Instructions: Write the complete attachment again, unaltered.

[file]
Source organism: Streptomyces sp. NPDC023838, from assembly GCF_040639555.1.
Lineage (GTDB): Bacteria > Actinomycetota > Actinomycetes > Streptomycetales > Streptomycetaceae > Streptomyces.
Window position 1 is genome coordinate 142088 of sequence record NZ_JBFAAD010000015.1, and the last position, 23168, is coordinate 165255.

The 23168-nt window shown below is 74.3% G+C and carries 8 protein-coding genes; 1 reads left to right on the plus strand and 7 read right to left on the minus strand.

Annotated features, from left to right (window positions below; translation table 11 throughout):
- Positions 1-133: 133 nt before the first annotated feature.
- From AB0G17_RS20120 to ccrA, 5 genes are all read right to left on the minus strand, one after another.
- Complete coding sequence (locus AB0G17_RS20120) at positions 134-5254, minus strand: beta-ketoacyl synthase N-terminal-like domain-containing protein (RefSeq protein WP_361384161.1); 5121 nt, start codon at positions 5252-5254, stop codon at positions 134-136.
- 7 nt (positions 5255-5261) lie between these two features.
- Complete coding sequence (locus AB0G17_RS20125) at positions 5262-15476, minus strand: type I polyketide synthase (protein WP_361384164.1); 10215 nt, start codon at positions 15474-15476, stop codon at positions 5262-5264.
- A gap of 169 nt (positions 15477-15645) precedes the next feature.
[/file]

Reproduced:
Source organism: Streptomyces sp. NPDC023838, from assembly GCF_040639555.1.
Lineage (GTDB): Bacteria > Actinomycetota > Actinomycetes > Streptomycetales > Streptomycetaceae > Streptomyces.
Window position 1 is genome coordinate 142088 of sequence record NZ_JBFAAD010000015.1, and the last position, 23168, is coordinate 165255.

The 23168-nt window shown below is 74.3% G+C and carries 8 protein-coding genes; 1 reads left to right on the plus strand and 7 read right to left on the minus strand.

Annotated features, from left to right (window positions below; translation table 11 throughout):
- Positions 1-133: 133 nt before the first annotated feature.
- From AB0G17_RS20120 to ccrA, 5 genes are all read right to left on the minus strand, one after another.
- Complete coding sequence (locus AB0G17_RS20120) at positions 134-5254, minus strand: beta-ketoacyl synthase N-terminal-like domain-containing protein (RefSeq protein WP_361384161.1); 5121 nt, start codon at positions 5252-5254, stop codon at positions 134-136.
- 7 nt (positions 5255-5261) lie between these two features.
- Complete coding sequence (locus AB0G17_RS20125) at positions 5262-15476, minus strand: type I polyketide synthase (protein WP_361384164.1); 10215 nt, start codon at positions 15474-15476, stop codon at positions 5262-5264.
- A gap of 169 nt (positions 15477-15645) precedes the next feature.